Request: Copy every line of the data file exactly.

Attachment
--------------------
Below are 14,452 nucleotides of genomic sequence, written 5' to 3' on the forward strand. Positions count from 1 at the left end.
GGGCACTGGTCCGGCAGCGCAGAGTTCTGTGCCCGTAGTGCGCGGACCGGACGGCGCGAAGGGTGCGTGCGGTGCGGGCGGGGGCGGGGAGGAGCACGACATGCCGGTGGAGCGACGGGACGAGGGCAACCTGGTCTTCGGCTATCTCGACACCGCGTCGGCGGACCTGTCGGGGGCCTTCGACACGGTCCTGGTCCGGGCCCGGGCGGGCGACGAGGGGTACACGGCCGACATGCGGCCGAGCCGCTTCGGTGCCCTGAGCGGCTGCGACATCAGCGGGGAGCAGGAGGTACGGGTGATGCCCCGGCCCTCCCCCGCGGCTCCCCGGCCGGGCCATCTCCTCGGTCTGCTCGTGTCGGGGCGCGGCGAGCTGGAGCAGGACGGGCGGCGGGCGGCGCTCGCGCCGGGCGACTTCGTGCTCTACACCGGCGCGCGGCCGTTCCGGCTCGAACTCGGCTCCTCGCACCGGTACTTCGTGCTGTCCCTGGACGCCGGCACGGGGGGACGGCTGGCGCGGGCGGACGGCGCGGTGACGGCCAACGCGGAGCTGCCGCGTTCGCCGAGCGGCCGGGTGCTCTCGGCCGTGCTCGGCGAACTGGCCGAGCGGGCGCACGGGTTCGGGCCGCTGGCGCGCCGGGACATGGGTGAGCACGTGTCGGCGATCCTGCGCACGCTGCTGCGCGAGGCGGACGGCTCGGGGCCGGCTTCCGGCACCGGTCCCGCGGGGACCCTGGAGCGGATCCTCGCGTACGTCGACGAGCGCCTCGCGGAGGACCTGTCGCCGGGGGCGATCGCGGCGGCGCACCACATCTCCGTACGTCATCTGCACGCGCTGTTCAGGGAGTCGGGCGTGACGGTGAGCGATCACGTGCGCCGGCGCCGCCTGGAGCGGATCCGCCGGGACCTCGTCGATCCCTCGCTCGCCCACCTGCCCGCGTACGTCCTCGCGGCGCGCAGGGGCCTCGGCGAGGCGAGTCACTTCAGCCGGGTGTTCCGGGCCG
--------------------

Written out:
Below are 14,452 nucleotides of genomic sequence, written 5' to 3' on the forward strand. Positions count from 1 at the left end.
GGGCACTGGTCCGGCAGCGCAGAGTTCTGTGCCCGTAGTGCGCGGACCGGACGGCGCGAAGGGTGCGTGCGGTGCGGGCGGGGGCGGGGAGGAGCACGACATGCCGGTGGAGCGACGGGACGAGGGCAACCTGGTCTTCGGCTATCTCGACACCGCGTCGGCGGACCTGTCGGGGGCCTTCGACACGGTCCTGGTCCGGGCCCGGGCGGGCGACGAGGGGTACACGGCCGACATGCGGCCGAGCCGCTTCGGTGCCCTGAGCGGCTGCGACATCAGCGGGGAGCAGGAGGTACGGGTGATGCCCCGGCCCTCCCCCGCGGCTCCCCGGCCGGGCCATCTCCTCGGTCTGCTCGTGTCGGGGCGCGGCGAGCTGGAGCAGGACGGGCGGCGGGCGGCGCTCGCGCCGGGCGACTTCGTGCTCTACACCGGCGCGCGGCCGTTCCGGCTCGAACTCGGCTCCTCGCACCGGTACTTCGTGCTGTCCCTGGACGCCGGCACGGGGGGACGGCTGGCGCGGGCGGACGGCGCGGTGACGGCCAACGCGGAGCTGCCGCGTTCGCCGAGCGGCCGGGTGCTCTCGGCCGTGCTCGGCGAACTGGCCGAGCGGGCGCACGGGTTCGGGCCGCTGGCGCGCCGGGACATGGGTGAGCACGTGTCGGCGATCCTGCGCACGCTGCTGCGCGAGGCGGACGGCTCGGGGCCGGCTTCCGGCACCGGTCCCGCGGGGACCCTGGAGCGGATCCTCGCGTACGTCGACGAGCGCCTCGCGGAGGACCTGTCGCCGGGGGCGATCGCGGCGGCGCACCACATCTCCGTACGTCATCTGCACGCGCTGTTCAGGGAGTCGGGCGTGACGGTGAGCGATCACGTGCGCCGGCGCCGCCTGGAGCGGATCCGCCGGGACCTCGTCGATCCCTCGCTCGCCCACCTGCCCGCGTACGTCCTCGCGGCGCGCAGGGGCCTCGGCGAGGCGAGTCACTTCAGCCGGGTGTTCCGGGCCG